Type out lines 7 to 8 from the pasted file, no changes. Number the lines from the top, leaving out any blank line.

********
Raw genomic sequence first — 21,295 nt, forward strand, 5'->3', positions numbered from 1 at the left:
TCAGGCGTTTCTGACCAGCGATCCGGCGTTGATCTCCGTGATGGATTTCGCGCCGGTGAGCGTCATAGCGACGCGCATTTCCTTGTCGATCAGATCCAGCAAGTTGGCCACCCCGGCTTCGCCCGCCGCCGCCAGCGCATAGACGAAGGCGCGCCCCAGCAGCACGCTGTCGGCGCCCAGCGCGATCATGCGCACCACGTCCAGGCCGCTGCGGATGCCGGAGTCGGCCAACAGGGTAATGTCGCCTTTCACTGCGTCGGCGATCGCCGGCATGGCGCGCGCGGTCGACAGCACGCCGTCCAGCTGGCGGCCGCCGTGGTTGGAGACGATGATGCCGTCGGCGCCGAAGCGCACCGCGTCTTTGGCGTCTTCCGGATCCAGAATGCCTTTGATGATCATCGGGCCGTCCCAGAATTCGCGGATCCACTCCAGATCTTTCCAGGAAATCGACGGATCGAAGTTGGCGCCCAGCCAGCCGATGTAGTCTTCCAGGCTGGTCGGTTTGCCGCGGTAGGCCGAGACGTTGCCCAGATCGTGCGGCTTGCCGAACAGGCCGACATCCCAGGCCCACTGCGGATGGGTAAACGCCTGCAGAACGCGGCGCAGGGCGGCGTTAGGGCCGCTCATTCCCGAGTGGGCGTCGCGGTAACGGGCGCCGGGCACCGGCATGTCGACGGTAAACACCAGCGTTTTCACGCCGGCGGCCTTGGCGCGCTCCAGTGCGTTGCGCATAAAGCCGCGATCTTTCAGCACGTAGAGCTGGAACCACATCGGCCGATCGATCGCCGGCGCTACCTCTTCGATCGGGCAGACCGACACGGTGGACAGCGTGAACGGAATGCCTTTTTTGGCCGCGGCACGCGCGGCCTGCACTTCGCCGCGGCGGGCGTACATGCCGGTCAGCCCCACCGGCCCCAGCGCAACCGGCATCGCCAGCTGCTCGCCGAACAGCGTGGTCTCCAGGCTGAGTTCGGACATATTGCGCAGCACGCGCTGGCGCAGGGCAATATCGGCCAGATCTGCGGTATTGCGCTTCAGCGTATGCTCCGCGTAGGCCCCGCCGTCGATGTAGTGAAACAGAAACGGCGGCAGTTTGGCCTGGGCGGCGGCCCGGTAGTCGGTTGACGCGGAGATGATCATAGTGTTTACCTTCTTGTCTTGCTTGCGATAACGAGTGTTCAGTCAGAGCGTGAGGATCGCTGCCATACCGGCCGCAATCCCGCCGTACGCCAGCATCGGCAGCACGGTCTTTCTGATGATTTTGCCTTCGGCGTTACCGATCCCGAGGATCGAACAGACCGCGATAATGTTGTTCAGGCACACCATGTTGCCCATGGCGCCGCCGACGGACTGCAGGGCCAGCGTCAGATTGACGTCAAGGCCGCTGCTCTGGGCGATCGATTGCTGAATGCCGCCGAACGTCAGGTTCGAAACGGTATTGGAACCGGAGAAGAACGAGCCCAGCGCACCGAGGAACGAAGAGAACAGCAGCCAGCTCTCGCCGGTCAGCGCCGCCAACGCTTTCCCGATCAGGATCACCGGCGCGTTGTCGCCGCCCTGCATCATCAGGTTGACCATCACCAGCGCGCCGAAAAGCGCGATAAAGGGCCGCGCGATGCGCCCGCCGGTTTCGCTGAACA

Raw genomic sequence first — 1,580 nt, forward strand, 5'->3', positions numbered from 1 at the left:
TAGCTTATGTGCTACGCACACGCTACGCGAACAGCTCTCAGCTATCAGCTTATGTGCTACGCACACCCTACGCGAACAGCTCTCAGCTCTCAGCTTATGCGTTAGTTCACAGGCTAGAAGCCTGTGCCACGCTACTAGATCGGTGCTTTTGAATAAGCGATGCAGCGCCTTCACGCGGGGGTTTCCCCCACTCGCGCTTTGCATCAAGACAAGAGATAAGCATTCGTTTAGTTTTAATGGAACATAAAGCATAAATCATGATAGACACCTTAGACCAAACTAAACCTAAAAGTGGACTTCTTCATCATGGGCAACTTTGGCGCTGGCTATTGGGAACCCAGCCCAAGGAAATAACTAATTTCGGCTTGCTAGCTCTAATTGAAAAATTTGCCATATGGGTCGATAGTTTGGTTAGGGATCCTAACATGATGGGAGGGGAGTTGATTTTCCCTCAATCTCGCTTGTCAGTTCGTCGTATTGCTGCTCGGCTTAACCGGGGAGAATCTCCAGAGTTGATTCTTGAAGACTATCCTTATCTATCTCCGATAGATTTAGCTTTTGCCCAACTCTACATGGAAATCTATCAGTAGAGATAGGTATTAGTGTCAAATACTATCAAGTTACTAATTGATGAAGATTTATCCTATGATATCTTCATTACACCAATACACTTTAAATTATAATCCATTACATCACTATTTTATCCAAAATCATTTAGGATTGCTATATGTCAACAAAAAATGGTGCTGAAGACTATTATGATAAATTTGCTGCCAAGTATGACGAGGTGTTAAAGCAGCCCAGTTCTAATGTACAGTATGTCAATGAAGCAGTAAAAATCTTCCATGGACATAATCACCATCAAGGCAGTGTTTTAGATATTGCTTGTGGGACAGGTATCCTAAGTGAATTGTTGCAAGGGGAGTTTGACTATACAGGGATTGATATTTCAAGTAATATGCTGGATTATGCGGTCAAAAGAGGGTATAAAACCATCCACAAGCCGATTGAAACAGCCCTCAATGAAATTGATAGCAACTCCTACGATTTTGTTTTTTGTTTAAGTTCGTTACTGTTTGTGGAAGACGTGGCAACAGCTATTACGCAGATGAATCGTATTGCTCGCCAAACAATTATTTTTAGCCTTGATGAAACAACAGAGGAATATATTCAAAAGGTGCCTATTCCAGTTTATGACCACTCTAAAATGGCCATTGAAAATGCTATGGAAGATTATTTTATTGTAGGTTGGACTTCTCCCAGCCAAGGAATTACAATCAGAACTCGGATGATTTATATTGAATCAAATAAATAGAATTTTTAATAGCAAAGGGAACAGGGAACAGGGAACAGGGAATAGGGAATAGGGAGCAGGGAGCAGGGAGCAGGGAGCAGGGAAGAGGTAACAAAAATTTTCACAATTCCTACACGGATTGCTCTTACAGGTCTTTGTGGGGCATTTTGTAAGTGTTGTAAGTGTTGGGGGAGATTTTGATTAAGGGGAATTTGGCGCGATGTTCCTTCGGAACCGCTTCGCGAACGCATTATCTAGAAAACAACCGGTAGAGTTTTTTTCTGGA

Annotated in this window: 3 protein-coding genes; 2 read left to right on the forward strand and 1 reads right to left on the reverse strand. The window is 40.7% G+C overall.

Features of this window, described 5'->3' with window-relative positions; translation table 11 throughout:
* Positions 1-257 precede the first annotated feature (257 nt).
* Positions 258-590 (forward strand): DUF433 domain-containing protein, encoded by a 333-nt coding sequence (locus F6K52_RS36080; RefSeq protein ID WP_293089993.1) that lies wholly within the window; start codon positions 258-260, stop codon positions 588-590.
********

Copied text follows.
* Positions 1-257 precede the first annotated feature (257 nt).
* Positions 258-590 (forward strand): DUF433 domain-containing protein, encoded by a 333-nt coding sequence (locus F6K52_RS36080; RefSeq protein ID WP_293089993.1) that lies wholly within the window; start codon positions 258-260, stop codon positions 588-590.